Take the issue of women in ministry. From our official beginning in 1908, Nazarenes have formally acknowledged in our Manual that God calls both men and women to all roles of ordained ministry. Among other passages, we’ve always taken Acts 2:17-18 seriously, that in the “last days” God will pour out the Holy Spirit on everyone. The evidence of this outpouring will be (in part) that “servants” who are “both men and women” will “prophesy.” Prophecy is preaching, the telling forth of the message of salvation through Christ. This message is so important that you just can’t keep half of your team planted on the bench. Everyone – male and female – must get into the game.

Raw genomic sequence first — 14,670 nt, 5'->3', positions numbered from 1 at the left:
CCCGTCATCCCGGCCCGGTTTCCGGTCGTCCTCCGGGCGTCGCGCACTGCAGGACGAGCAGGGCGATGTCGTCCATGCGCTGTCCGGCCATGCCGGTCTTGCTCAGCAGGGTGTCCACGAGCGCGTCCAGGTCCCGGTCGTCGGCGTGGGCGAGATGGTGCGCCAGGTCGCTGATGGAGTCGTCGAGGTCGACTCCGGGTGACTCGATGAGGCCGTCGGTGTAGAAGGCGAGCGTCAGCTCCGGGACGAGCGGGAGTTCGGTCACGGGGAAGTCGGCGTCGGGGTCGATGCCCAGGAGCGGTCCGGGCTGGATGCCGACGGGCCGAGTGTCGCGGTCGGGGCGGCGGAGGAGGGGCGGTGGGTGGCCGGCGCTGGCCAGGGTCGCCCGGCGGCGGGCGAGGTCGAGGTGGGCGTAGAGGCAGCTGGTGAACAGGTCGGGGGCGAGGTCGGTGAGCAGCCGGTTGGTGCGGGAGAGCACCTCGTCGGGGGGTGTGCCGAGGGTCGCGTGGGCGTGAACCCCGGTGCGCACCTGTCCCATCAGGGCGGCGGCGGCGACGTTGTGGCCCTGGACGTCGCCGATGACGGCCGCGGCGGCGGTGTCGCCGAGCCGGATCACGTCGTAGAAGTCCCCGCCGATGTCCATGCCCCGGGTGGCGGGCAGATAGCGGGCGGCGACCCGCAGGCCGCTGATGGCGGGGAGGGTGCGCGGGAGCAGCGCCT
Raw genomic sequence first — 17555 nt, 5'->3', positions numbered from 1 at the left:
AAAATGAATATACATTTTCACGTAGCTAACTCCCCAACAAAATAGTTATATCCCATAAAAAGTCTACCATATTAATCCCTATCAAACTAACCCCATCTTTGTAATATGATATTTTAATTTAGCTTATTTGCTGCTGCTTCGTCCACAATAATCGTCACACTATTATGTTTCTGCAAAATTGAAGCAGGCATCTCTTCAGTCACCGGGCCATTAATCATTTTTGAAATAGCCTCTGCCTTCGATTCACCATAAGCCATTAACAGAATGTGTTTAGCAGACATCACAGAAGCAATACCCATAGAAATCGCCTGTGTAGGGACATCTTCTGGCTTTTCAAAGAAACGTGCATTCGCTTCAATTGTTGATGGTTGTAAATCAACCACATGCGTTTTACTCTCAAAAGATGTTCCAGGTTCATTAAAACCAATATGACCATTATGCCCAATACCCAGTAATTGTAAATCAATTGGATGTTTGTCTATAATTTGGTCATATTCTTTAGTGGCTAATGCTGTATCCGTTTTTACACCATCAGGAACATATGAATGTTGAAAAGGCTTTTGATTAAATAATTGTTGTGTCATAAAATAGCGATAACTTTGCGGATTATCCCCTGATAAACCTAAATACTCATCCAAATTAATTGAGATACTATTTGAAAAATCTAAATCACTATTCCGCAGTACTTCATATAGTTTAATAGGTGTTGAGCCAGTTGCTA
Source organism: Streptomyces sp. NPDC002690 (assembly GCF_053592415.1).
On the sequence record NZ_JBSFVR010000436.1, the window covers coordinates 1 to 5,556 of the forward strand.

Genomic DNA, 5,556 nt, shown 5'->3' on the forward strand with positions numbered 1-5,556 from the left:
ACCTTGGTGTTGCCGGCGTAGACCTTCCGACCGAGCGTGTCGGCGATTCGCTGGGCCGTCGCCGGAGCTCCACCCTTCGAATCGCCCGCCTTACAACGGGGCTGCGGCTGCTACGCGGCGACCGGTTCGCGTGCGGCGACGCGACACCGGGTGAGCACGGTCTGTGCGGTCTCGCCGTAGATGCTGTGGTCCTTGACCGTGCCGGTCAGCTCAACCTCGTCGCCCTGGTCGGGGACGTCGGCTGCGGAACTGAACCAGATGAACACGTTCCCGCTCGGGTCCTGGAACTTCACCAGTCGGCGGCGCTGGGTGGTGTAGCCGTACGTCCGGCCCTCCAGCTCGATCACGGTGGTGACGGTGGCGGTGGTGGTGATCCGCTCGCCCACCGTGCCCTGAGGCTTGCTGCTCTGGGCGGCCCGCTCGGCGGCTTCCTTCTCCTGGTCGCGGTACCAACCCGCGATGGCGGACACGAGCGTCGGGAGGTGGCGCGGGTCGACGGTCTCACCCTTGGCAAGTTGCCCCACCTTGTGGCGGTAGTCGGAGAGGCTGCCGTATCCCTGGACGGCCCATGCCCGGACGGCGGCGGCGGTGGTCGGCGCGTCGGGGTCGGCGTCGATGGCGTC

Another legacy from our Methodist roots is infant baptism for the children of church-going parents, practiced alongside believer baptism for older converts. In the same message on Pentecost, Peter assured his Jewish listeners – the Covenant people of God – that God has done something new in Jesus Christ. After a scathing message where he accused them of having crucified Jesus, he ended with a word of hope: “God has made this Jesus, whom you crucified, both Lord and Messiah” (Acts 2:36). The promise of the Holy Spirit – as symbolized in baptism – was for all, regardless of age: “The promise is for you and your children, for all who are far off – for all whom the Lord our God will call” (v. 39, italics added). And so on that Day of Pentecost, whole families were baptized — dads, moms, and kids. That set a pattern that was repeated at key junctures in the book of Acts, where entire “households” (Gk. oikos) were baptized. It’s inconceivable that this did not include babes in arms. This was a New Covenant, and the sign of the New Covenant people of God was baptism.